Sheriff candidates debate drug strategy

Published 12:00 am Friday, August 30, 2002

Candidates for county offices took part in a forum organized by the Chamber of Commerce and answered questions Thursday at Riverland Community College, with the three-way race for sheriff taking center stage.

The forum, aired live on KATE radio, drew a crowd of about 200 people to the auditorium. Each candidate had two minutes to answer questions by Steve Oman of KATE, Brandy Bell of KAAL-TV and Pete Hjelmstad of KIMT-TV. The list of questions had been given to the candidate beforehand.

Questions to the sheriff candidates centered on spreading drug crimes in the county.

Email newsletter signup

While former drug investigator Mark Harig emphasized stronger enforcement and pledged to restore active involvement in the South Central Drug Investigation Unit, the other two candidates showed different approaches.

Bob Kindler, a Sheriff’s Office supervisor/investigator, said, &uot;Traditional law enforcement alone helped solve the problem.&uot;

And he stressed the necessity to educate the public along with training Sheriff’s Office staff. &uot;Education with enforcement will help curtail the problem,&uot; he said.

&uot;Crime is not a law enforcement issue, it is a community issue,&uot; Albert Lea Police Department Lieutenant Phil Bartusek said. He stressed a need to address juveniles through a partnership among law enforcement agencies, governmental bodies and community organizations.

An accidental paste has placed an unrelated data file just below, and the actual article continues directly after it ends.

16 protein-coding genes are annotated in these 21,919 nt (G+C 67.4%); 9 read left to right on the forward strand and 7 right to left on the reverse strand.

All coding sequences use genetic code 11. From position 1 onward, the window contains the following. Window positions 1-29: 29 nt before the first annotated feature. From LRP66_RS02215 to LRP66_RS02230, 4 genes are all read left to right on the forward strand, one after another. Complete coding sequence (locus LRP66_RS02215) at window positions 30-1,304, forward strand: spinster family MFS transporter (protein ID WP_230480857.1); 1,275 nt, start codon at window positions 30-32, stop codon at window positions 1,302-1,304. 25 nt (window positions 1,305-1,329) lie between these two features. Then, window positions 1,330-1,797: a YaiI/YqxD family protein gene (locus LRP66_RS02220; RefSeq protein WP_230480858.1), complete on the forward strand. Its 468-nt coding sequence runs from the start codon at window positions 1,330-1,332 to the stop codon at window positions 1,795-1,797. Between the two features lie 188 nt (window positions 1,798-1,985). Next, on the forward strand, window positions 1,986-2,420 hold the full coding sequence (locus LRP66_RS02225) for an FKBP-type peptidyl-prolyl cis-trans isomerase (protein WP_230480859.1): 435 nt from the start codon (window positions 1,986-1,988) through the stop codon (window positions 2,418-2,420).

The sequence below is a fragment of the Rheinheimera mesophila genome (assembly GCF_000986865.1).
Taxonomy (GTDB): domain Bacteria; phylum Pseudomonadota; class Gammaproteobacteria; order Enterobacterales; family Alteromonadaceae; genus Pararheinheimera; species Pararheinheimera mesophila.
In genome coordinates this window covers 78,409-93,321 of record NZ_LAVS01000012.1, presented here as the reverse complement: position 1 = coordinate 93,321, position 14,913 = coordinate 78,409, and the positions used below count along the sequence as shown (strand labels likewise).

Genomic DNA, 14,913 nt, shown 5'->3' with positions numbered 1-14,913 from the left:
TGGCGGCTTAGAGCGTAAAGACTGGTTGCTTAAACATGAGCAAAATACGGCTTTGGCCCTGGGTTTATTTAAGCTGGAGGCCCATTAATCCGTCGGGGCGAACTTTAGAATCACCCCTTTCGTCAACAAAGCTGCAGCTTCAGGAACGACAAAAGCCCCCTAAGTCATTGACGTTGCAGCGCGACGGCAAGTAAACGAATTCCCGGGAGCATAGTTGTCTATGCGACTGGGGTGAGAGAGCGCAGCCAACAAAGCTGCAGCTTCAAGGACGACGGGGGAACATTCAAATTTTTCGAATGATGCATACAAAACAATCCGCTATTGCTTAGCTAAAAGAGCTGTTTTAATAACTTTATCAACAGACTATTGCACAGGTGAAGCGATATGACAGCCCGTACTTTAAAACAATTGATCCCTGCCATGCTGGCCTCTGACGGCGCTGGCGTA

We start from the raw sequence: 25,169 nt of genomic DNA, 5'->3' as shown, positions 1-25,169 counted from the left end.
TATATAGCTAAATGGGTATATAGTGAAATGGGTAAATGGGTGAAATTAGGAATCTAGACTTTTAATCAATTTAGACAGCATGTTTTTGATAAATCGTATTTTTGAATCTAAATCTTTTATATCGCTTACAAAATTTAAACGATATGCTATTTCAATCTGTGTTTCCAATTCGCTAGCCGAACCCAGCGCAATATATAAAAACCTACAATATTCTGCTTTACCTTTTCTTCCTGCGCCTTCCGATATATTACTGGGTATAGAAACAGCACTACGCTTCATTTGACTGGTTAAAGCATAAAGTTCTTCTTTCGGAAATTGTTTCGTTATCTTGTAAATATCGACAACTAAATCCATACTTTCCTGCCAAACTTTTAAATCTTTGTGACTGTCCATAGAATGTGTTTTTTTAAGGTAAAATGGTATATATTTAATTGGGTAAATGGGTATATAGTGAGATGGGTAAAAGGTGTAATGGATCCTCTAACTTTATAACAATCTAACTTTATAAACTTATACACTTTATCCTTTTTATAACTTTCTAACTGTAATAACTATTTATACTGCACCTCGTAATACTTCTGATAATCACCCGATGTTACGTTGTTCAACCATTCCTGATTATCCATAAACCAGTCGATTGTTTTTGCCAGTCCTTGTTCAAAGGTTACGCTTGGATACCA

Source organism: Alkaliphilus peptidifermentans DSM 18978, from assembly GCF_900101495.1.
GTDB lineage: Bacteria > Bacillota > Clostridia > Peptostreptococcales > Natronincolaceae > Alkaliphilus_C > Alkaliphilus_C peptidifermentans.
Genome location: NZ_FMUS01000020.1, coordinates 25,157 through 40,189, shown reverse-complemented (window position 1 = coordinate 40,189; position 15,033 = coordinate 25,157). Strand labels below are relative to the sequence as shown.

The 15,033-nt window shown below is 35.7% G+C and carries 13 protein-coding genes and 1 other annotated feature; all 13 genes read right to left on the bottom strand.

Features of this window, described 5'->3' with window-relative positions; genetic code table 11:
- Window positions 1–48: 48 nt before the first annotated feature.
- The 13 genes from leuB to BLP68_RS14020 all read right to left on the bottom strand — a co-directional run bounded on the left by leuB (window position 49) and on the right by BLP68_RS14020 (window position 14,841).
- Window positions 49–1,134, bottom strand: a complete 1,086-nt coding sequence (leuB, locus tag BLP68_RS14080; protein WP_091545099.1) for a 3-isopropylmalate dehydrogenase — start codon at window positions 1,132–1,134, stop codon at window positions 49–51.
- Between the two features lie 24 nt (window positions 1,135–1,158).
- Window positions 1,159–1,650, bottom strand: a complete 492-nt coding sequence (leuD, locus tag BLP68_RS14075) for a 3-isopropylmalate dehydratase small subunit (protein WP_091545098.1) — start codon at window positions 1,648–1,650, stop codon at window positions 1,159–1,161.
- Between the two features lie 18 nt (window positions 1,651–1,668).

&uot;We have to look at the root of problem,&uot; Bartusek said. &uot;Tobacco is a gateway drug. So, we have to educate our kids, we have to work with our retailers, and we have to look at the tobacco and alcohol issues also with our youths.&uot;

Commissioner candidates Dave Mullenbach and Truman Thrond for the fourth district, and Dan Belshan for the second district, battled over the new courthouse complex issue. Another second district candidate, Dave Hutchins, was absent.

As the chair of the county board, Mullenbach has contributed to advancing an issue that has stagnated over years. He voted for a bonding option that does not require a public referendum Tuesday.

&uot;The process of the courthouse issue has been going on for a long time, sometimes too long,&uot; Mullenbach said. &uot;The longer you wait, there will be more cost.&uot;

He said a referendum would not have been the best course.

&uot;I personally don’t favor referendums simply because it will be nearly impossible to educate the public on state statutes, agency policies and projected countywide needs. So, I felt that the lease-revenue was the fairest way to go. If we have a referendum for everything, we don’t need us.&uot;

Thrond, who led a group opposing the demolition of the ’54 courthouse annex and demanding a referendum for the project, said, &uot;This is the heaviest debt that has ever been imposed on taxpayers in Freeborn County. Why not a referendum? All the maneuvering to avoid the referendum really irritates the people.&uot;

Dan Belshan, a vocal opponent of the courthouse project, criticized the lease-revenue bond, calling it is similar to what Enron did. &uot;The corporation hid their debt by leasing. This is just what the county is doing to avoid the referendum.&uot;

For the Auditor/Treasurer position, incumbent Dennis Distad presented his education, experience and knowledge from being in the position for past 17 years. Challenger Keith Porter, Sr., a former commissioner, said he would rely on the staff while he would learn the operation of the office. &uot;I am not ready to be retired,&uot; said Porter. &uot;It’s a real challenge. But it will keep me off the street.&uot;

Incumbent Recorder Kelly Callahan stressed his knowledge in both the private and public sector, and his achievement in implementing the Universal Commercial Code in the office, while challenger Irene Anderson underlined her proficiency in the overall county business, working on the administration staff of the county government.